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Deadspin has a pretty controversial theory on the Braun decision

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Over at Deadspin, Tommy Craggs offers a potential theory of why Ryan Braun won his arbitration, even though many believe the case against him was so strong:

Over the weekend, however, I spoke with someone familiar with the arbitration process in general. He had another theory: Ryan Braun didn’t get off because of the merits of his case; he got off because the arbitrator who cast the decisive vote in Braun’s favor—the vote with which baseball “vehemently disagrees”—was thinking about his own future.

The upshot: arbitrator Shyam Das serves at the pleasure of both the union and the league. He has ruled against players an awful lot lately, especially on drug cases, and he used the Braun case as a means to balance the scales a bit so the union wouldn’t get fed up with him and fire him from his lucrative and high-profile gig. As Craggs puts it “If ever there were a case for Das to throw to the players, it was this one.”

Possible? Well, I suppose anything is possible. But saying that an arbitrator is placing his self interest ahead of the case in front of him is an extraordinarily serious charge. One which I’d feel a lot more comfortable entertaining if it was based on something more than a theory from “someone familiar with the arbitration process in general.”  Because really, this is not terribly different from saying that a judge threw a case because he was thinking about his reelection.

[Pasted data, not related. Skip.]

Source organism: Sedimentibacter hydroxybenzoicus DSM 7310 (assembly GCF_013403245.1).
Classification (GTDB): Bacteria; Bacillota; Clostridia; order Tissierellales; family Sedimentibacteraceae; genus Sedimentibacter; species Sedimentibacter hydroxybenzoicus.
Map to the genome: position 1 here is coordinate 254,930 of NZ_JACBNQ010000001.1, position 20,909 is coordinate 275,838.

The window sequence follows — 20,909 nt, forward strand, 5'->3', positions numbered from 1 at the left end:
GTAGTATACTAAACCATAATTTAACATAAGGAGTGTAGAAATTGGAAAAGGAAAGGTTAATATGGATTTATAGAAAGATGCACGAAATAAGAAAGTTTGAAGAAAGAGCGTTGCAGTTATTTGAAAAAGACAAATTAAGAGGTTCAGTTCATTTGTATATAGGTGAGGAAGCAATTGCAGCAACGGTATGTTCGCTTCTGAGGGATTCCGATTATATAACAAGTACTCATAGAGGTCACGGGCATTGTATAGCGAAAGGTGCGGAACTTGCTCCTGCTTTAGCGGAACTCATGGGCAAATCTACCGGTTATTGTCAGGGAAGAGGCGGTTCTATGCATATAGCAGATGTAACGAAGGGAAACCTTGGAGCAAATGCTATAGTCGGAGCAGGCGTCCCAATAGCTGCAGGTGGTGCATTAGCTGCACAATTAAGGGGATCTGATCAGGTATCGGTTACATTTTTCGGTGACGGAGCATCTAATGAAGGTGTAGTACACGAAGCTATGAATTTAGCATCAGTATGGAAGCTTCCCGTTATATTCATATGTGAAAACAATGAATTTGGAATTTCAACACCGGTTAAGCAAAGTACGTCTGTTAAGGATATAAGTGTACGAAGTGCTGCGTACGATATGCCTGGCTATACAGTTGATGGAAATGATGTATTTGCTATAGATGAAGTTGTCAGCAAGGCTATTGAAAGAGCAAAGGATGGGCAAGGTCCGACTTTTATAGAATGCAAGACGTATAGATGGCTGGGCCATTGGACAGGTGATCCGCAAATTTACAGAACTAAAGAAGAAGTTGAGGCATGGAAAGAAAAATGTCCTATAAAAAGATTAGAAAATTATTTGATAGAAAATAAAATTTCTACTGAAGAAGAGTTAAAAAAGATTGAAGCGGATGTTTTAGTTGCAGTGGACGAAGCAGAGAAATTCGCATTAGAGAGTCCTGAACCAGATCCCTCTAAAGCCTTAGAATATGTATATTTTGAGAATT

Less broadly, the theory has a major problem:  if the arbitrator was really throwing this thing — a case where it seems most people who are not Ryan Braun’s legal team think MLB should have won — it’s just as likely if not more so that Major League Baseball would get angry and fire Das.  At least it’s a risk, so what would Das have to gain here by being unethical?

What would not be as risky is if Das were to make a well-reasoned decision that explains why this case, and not any others, had this particular outcome. It would satisfy the union because it would be based in reason and would have an outcome with which they were happy. It would satisfy the league, eventually anyway, because it would be based in reason, would not present a scenario that would be replicable in future appeals and would provide a road map to the league about how to fix the problem.

We’re going to get Das’ reasoning, by the way, within a few weeks, so we’ll be able to judge that for ourselves.  Until then, I’m loathe to accuse this man of violating ethical considerations in reaching the decision he reached.

Terry Francona isn’t sure how long his health will allow him to manage

BOSTON, MA - AUGUST 19:  Terry Francona #17 of the Cleveland Indians reacts during batting practice before a game with the Boston Red Sox on August 19, 2015 in Boston, Massachusetts.  (Photo by Jim Rogash/Getty Images)
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Terry Francona just won the American League pennant, the Manager of the Year Award and his Cleveland Indians will likely be among the favorites to win it all in 2017. Between that and his 17-year track record as one of the best managers in the business, he will have a job, somewhere, for as long as he wants one.